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Gdynia Film Festival 2014 Day 2: The Word / The Mighty Angel / The Immigrant

Troubled teens and a chronic alcoholic populate two of the Main Competition films. But James Gray's The Immigrant proves the most impressive.

The insistent sound of a ringing telephone is the first thing to be heard in Anna Kazejak's The Word (Obietnica), which opens pretty much in medias res, thrusting the viewer right into the fraught relationship between two teenagers, Lila (Eliza Rycembel) and Janek (Mateusz Więcławek).

The significance of the sound becomes apparent as the movie progresses, since communication (and, in particular, the way in which teens communicate with each other) is one of Kazejak's concerns in this, her second feature following 2010's Flying Pigs. The text messages, Facebook posts and Skype chats that the characters indulge in throughout the film gain greater significance when a murder gets committed and such communications become evidence in the ensuing investigation.

Kazejak's movie is an ultimately frustrating experience. It has a tense, intriguing opening but gradually develops in a way that feels too plodding, too literal-minded. The early scenes sustain a tense, suggestive ambience, as Kazejak explores Lila's relationships with Janek, her family and friends, the film opening on the cusp of the school vacation.

The camera follows the by turns insolent and vulnerable-looking Rycembel closely, while some key party scenes demonstrate the director's flair for sensual atmosphere. You don't feel Kazejak standing back and judging her young protagonists at this stage: rather, she's right in there with them and keeping us alert to the moods and changes they go through.

But what begins, compellingly enough, by suggesting the Dardenne brothers directing a Dawson's Creek episode gradually morphs into a less convincing teenage variant on film noir, with Lila as the movie's damaged and damaging femme fatale. And while that development could work it's unsatisfying here, primarily because the film is just too blunt in placing the protagonist's pathology squarely at the door of unresolved Daddy Issues.

These come firmly to the fore when Lila's absent father (excellent Andrejz Chyra) returns to the fold from his commitments to his new family, and his daughter's neediness surfaces.

Even in these weaker sections, Kazejak does manage to stage some memorable moments: there's a great little scene of Lila observing her estranged parents in a moment of ambiguous, semi-sexual tenderness, for one. But the final scenes feel forced and the shoulder-shrugging conclusion is irritating in the extreme, encapsulating the movie's failure to make good on its early promise.

The Mighty Angel (2014)

I also had reservations about The Mighty Angel, the new film from Wojciech Smarzowski, director of the controversial The Dark House (2009) and Róża (2011). Adapted from Jerzy Pilch's well-regarded novel, Smarzowski's latest focuses on Jerzy, a writer and third-generation alcoholic, as he falls off the wagon quite spectacularly over a number of years.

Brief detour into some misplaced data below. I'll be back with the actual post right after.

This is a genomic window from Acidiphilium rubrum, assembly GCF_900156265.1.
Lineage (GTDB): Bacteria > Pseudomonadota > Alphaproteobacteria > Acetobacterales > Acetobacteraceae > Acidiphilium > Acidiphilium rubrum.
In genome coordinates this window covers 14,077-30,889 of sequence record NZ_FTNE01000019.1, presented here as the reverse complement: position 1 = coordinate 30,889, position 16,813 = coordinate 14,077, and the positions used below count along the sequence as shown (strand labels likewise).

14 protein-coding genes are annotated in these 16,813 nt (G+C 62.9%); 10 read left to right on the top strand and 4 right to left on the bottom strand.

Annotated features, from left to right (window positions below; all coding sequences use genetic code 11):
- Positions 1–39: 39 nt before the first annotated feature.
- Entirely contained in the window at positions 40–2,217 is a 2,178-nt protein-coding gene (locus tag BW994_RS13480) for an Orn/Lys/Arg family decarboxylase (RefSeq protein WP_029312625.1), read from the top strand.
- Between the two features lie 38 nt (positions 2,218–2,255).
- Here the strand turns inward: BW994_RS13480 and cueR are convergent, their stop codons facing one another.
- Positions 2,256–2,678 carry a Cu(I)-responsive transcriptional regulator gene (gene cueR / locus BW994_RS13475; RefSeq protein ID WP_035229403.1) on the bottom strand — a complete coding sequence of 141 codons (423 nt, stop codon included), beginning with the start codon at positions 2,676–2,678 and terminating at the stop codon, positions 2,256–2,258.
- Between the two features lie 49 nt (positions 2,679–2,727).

Through a jerky, constantly shifting, non-linear time frame, the viewer pieces together Jerzy's past and present experiences, including a promising love affair. These are supplemented by the stories of other patients who occupy the ward where Jerzy ends up.

Employing a number of self-conscious stylistic tricks to convey the effects of booze on the protagonist's mind and body, The Mighty Angel has powerful scenes and features a typically fine performance by the impressive Robert Więckiewicz (seen last year as Wajda's Wałęsa in the lead.

Where the picture falters, I think, is in the sheer relish with which it presents Jerzy and the other characters' binges. A director with a strong appetite for the grotesque, Smarzowski goes all-out here, shoving the characters' spewing, pissing, defecating and convulsing right in our faces. While, for some, this might seem like an honest confrontation with the brutal truth, the movie's total lack of discretion finally becomes wearying, especially when coupled with some of its rather prententious dialogue. ("There is no philosophy of drinking, only a technique," Jerzy informs us at one point.)

The movie's sickly look is apt, perhaps, but it's also oppressive: despite the loose structure Smarzowski never seems to allow us much room to breath. The response, of this viewer at least, is to recoil rather than empathise.

The Immigrant (2014)

The most impressive film I saw on the second day of the festival turned out to be James Gray's The Immigrant, a magnificent and moving old-school melodrama screening in the "Polonica" strand. The Immigrant is, indeed, a film of particular significance to Poland, exploring as it does the experiences of two women, Ewa and Magda, from Katowice who arrive in New York in 1921 in search of a better life only to find themselves separated at Ellis Island when Magda is quarantined and Ewa is forced to go it alone.

Gray's film, already released in the US and elsewhere, offers a captivating vision of America's past, and in Marion Cotillard's simply stunning turn, a performance of Lilian Gish-ish greatness.

Cottilard's unforgettable work is well-supported by Joaquin Phoenix and Jeremy Renner's perfomances as the two men who variously present Ewa with work, love, exploitation, hinderance and help. If you've yet to catch The Immigrant (and the film remains unreleased in the UK) I would urge you to do so at the earliest opportunity.

* * *

Above: The Word (2014)

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